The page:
Entrepreneurs might also get more personal attention if they set up company accounts for their small businesses at community-based banks, according to David Deeds, Schulze Professor of Entrepreneurship at the University of St. Thomas Opus College of Business in Minneapolis and editor-in-chief of the (EIX) Entrepreneur and Innovation Exchange, which is a funder of Next Avenue.
Small business owners, said Deeds, "should use a small community-based bank rather than a large national bank. A smaller bank will help you understand when quarterly payments must be made and may have referrals for a bookkeeper."
Keeping track of all deductibles is also key for a new startup or LLC, noted Deeds. "Make sure you keep track of your mileage and use federal mileage deductions. Keep track of parking expenses, too. This is why you need a business account with a separate credit or debit card." The IRS business mileage rate for 2021 was 56 cents per mile.
For small startups or LLCs, there are a variety of opportunities to lower taxes through deductions. The IRS allows these businesses to deduct $5,000 in startup and organizational costs if their total startup costs are $50,000 or less. These costs can include research and development investigating whether the business idea is viable, training employees, and ordering supplies.
According to the IRS, if a small company's startup or organizational costs exceed $50,000, then the amount of the allowable deduction will be reduced by the overage.
Other deductible areas include, but are not limited to, business property rent; auto expenses connected to business use; rent and depreciation on equipment and machinery; advertising and marketing; business insurance; travel expenses including local tolls; office supplies and furniture; the home office; computer software for the business; hiring legal or accountant professionals; and retirement plan contributions.
When it comes to filing taxes, Stern says there are some common mistakes that entrepreneurs with new businesses may make. For example, it is important to realize that each startup has expenses that are unique to their particular type of business.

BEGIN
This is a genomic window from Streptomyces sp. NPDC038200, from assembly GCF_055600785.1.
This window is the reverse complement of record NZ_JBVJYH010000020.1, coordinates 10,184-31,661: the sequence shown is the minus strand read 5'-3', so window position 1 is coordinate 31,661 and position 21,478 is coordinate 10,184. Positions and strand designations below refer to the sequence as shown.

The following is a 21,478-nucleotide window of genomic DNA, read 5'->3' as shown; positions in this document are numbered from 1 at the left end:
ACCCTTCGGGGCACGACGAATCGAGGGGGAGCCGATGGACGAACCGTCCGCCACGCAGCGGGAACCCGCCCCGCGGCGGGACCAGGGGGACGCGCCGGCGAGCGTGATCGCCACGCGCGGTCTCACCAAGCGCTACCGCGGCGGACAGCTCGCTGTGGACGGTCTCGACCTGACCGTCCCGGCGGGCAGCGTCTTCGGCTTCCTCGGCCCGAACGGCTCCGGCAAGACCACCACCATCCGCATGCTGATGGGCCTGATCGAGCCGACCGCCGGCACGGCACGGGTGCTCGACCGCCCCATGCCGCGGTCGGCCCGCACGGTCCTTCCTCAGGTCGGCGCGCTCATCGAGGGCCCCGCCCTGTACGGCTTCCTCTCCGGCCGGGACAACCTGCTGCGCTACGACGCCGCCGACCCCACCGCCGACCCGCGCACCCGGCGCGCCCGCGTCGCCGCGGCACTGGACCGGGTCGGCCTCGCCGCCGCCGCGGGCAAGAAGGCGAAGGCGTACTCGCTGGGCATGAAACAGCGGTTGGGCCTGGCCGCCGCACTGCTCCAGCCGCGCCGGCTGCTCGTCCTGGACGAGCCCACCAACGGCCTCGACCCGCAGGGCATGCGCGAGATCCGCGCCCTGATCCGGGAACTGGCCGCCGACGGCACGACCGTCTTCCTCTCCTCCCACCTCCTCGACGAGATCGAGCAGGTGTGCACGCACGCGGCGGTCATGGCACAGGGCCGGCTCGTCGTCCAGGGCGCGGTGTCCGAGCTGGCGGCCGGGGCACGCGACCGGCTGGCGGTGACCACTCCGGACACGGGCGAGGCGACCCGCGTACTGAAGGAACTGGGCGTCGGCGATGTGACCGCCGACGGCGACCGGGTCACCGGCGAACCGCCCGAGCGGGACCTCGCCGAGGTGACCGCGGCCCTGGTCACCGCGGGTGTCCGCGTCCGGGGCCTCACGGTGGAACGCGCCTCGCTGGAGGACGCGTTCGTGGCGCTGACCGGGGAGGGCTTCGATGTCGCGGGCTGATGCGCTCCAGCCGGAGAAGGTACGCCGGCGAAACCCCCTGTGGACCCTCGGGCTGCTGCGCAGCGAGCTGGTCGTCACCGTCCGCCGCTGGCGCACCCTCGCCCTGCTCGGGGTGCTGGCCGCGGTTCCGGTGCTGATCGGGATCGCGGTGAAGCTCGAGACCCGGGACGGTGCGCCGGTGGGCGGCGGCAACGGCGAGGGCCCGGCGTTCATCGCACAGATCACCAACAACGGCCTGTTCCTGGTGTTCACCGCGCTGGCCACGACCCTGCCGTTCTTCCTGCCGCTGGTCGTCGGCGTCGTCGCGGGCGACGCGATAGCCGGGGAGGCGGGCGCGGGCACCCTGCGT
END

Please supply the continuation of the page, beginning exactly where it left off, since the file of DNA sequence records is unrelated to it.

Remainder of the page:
"The federal government says if you are buying something that you wouldn't otherwise use for anything outside of the business, then it is a legitimate business expense," she noted.
Relying on Her Strong Organizational Skills
Stern mentioned that there are two ways to calculate the home office deduction. Both are based on the percentage of the square footage of your home used for business. One is a percentage of your actual home office expenses; the other is a simplified formula using a specific dollar amount per square foot.
"Now I'm taking something that I learned earlier and using it for something of my own."
Wynn credits her previous career as a general manager at two franchise restaurants with giving her strong organizational skills.
"I learned about keeping track of profit and loss from years of working at McDonald's and Wendy's. We made projections and looked at maintenance, repair and labor. Now I'm taking something that I learned earlier and using it for something of my own," she said.
Both Deeds and Stern stressed the importance of entrepreneurs being organized when it comes to separating personal and business expenses. According to Stern, using a financial tracking program over the short and long term might assist new business owners in taking an honest view of their startup.
"People don't always see everything in an objective, analytical way," she said, and tracking their business expenses, revenues and profits might help them do that better.
Deeds said having a separate account to record business expenses not only helps Wynn figure her taxes better but also "makes her set to grow."
He added that as a lifestyle assistant providing cooking, cleaning and sometimes caregiving to clients, "she is in a growing market — helping people to age in place, which is more and more necessary as boomers age."
Editor’s note: This article is part of America's Entrepreneurs, a Next Avenue initiative made possible by the Richard M. Schulze Family Foundation and EIX, the Entrepreneur Innovation Exchange.